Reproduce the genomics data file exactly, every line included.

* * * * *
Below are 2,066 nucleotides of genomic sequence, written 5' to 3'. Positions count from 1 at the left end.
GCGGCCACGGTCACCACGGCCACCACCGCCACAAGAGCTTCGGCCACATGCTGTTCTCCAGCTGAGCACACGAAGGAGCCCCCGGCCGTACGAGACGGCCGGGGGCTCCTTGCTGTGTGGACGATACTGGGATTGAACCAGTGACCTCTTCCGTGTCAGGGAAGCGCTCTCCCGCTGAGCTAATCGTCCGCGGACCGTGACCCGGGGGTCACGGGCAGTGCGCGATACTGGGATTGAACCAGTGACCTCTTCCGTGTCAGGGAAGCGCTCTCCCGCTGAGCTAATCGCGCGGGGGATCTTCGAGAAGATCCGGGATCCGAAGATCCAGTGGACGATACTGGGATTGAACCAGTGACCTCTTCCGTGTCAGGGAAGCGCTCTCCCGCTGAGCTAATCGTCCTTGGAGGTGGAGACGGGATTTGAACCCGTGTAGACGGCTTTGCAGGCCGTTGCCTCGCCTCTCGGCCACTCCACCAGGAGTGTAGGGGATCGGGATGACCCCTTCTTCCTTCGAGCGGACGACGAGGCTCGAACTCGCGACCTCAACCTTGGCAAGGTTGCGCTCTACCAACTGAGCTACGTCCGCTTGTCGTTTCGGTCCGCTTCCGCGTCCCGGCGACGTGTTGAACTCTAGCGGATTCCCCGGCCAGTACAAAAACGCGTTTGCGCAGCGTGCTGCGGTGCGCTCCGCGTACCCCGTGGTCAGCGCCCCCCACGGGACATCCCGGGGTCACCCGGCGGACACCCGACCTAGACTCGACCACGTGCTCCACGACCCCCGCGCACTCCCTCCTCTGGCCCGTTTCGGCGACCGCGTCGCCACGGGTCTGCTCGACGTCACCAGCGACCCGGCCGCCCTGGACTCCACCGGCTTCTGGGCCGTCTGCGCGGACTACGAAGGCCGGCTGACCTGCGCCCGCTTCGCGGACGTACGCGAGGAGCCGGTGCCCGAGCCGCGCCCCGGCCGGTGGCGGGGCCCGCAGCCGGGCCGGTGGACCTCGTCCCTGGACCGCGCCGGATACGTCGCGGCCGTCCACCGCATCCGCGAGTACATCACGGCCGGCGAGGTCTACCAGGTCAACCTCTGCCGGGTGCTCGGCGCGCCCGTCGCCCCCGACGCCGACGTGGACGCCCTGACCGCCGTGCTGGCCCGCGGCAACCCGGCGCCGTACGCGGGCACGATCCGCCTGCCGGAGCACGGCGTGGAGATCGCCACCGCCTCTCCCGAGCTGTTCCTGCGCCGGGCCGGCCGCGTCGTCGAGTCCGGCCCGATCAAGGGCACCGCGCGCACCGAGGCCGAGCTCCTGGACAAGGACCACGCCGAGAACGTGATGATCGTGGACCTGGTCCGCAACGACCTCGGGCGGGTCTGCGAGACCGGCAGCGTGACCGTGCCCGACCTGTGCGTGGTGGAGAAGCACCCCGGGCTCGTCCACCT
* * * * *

Below are 2,066 nucleotides of genomic sequence, written 5' to 3'. Positions count from 1 at the left end.
GCGGCCACGGTCACCACGGCCACCACCGCCACAAGAGCTTCGGCCACATGCTGTTCTCCAGCTGAGCACACGAAGGAGCCCCCGGCCGTACGAGACGGCCGGGGGCTCCTTGCTGTGTGGACGATACTGGGATTGAACCAGTGACCTCTTCCGTGTCAGGGAAGCGCTCTCCCGCTGAGCTAATCGTCCGCGGACCGTGACCCGGGGGTCACGGGCAGTGCGCGATACTGGGATTGAACCAGTGACCTCTTCCGTGTCAGGGAAGCGCTCTCCCGCTGAGCTAATCGCGCGGGGGATCTTCGAGAAGATCCGGGATCCGAAGATCCAGTGGACGATACTGGGATTGAACCAGTGACCTCTTCCGTGTCAGGGAAGCGCTCTCCCGCTGAGCTAATCGTCCTTGGAGGTGGAGACGGGATTTGAACCCGTGTAGACGGCTTTGCAGGCCGTTGCCTCGCCTCTCGGCCACTCCACCAGGAGTGTAGGGGATCGGGATGACCCCTTCTTCCTTCGAGCGGACGACGAGGCTCGAACTCGCGACCTCAACCTTGGCAAGGTTGCGCTCTACCAACTGAGCTACGTCCGCTTGTCGTTTCGGTCCGCTTCCGCGTCCCGGCGACGTGTTGAACTCTAGCGGATTCCCCGGCCAGTACAAAAACGCGTTTGCGCAGCGTGCTGCGGTGCGCTCCGCGTACCCCGTGGTCAGCGCCCCCCACGGGACATCCCGGGGTCACCCGGCGGACACCCGACCTAGACTCGACCACGTGCTCCACGACCCCCGCGCACTCCCTCCTCTGGCCCGTTTCGGCGACCGCGTCGCCACGGGTCTGCTCGACGTCACCAGCGACCCGGCCGCCCTGGACTCCACCGGCTTCTGGGCCGTCTGCGCGGACTACGAAGGCCGGCTGACCTGCGCCCGCTTCGCGGACGTACGCGAGGAGCCGGTGCCCGAGCCGCGCCCCGGCCGGTGGCGGGGCCCGCAGCCGGGCCGGTGGACCTCGTCCCTGGACCGCGCCGGATACGTCGCGGCCGTCCACCGCATCCGCGAGTACATCACGGCCGGCGAGGTCTACCAGGTCAACCTCTGCCGGGTGCTCGGCGCGCCCGTCGCCCCCGACGCCGACGTGGACGCCCTGACCGCCGTGCTGGCCCGCGGCAACCCGGCGCCGTACGCGGGCACGATCCGCCTGCCGGAGCACGGCGTGGAGATCGCCACCGCCTCTCCCGAGCTGTTCCTGCGCCGGGCCGGCCGCGTCGTCGAGTCCGGCCCGATCAAGGGCACCGCGCGCACCGAGGCCGAGCTCCTGGACAAGGACCACGCCGAGAACGTGATGATCGTGGACCTGGTCCGCAACGACCTCGGGCGGGTCTGCGAGACCGGCAGCGTGACCGTGCCCGACCTGTGCGTGGTGGAGAAGCACCCCGGGCTCGTCCACCT